“Shouting And Fighting” as De La Fuente Reelected Council President

In a vote that prompted boos and hisses and allegations of backroom deals, Ignacio De La Fuente was reelected president of the Oakland City Council during the inauguration ceremony of Mayor Ron Dellums. The eight-member council voted 6-2 for De La Fuente, handing him his eighth consecutive year as head of the city’s legislative branch. Only Desley Brooks and Larry Reid voted “no.”

De La Fuente’s re-election came after a stream of Dellums supporters in the 1,800-person crowd openly called for a change of the council leadership during the inauguration ceremony and council meeting at Oakland’s historic Paramount Theater. And the vote came moments after Reid, a longtime ally of De La Fuente’s, nearly got enough votes to supplant him.

Brooks, a progressive like Dellums, nominated Reid for the council presidency. But the council rejected Reid in a 5-3 vote, with only Nancy Nadel joining Brooks and Reid in voting for him. Reid was visibly angry after the vote, especially at De La Fuente, his longtime friend. When it came time to vote on De La Fuente’s nomination, Reid said “Definitely no,” and then later vowed to the standing-room-only audience to become a “different Larry Reid. … I’m going to tell you, Larry Reid’s gotta a different attitude.”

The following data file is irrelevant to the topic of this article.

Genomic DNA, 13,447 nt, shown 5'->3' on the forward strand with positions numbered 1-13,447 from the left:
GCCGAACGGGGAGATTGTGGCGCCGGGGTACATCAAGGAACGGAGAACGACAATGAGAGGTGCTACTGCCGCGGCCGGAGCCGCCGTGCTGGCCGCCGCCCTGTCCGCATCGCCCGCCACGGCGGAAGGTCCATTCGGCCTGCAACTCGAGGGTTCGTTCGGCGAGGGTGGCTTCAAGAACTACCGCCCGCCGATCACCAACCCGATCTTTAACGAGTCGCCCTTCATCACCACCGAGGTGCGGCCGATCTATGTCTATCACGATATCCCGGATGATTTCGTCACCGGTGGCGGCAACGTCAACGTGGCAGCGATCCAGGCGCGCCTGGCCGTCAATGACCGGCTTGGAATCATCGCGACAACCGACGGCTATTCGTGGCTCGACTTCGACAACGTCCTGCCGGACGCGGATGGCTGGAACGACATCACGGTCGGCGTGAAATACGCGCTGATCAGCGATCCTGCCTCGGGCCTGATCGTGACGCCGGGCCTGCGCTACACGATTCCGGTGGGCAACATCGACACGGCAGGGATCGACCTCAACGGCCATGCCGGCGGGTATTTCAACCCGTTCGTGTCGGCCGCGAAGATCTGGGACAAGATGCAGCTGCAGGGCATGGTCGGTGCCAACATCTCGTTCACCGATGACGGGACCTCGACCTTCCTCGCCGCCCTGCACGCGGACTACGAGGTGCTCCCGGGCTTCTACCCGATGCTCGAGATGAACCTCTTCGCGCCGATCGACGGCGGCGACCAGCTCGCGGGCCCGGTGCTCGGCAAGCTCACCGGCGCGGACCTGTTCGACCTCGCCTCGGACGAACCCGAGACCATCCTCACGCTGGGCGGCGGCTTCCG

Reid then nominated Brooks, who is an enemy of De La Fuente, to become the city’s vice mayor. But she refused the nomination, alleging that the fix was in and there were not enough votes on the council for her to win. “The deals have been cut; the die has been cast,” she said.

The reelection of De La Fuente, who represents the city’s old guard and is the prot�g� of state Senator Don Perata, sent waves of anger through the crowd. People shouted and continually interrupted Councilwoman Pat Kernighan, one of De La Fuente’s staunchest supporters, who was attempting to defend him. Things got so out of hand, that Dellums himself had to interrupt the council meeting to calm down the crowd., calling on everyone to engage in “civil discourse.”

Afterward, in a small press conference crashed by the Express (more on that in a later post), Dellums explained, “I was trying to bring a sense of civility, raise the level of discourse. The people of Oakland deserve more than shouting and fighting.”

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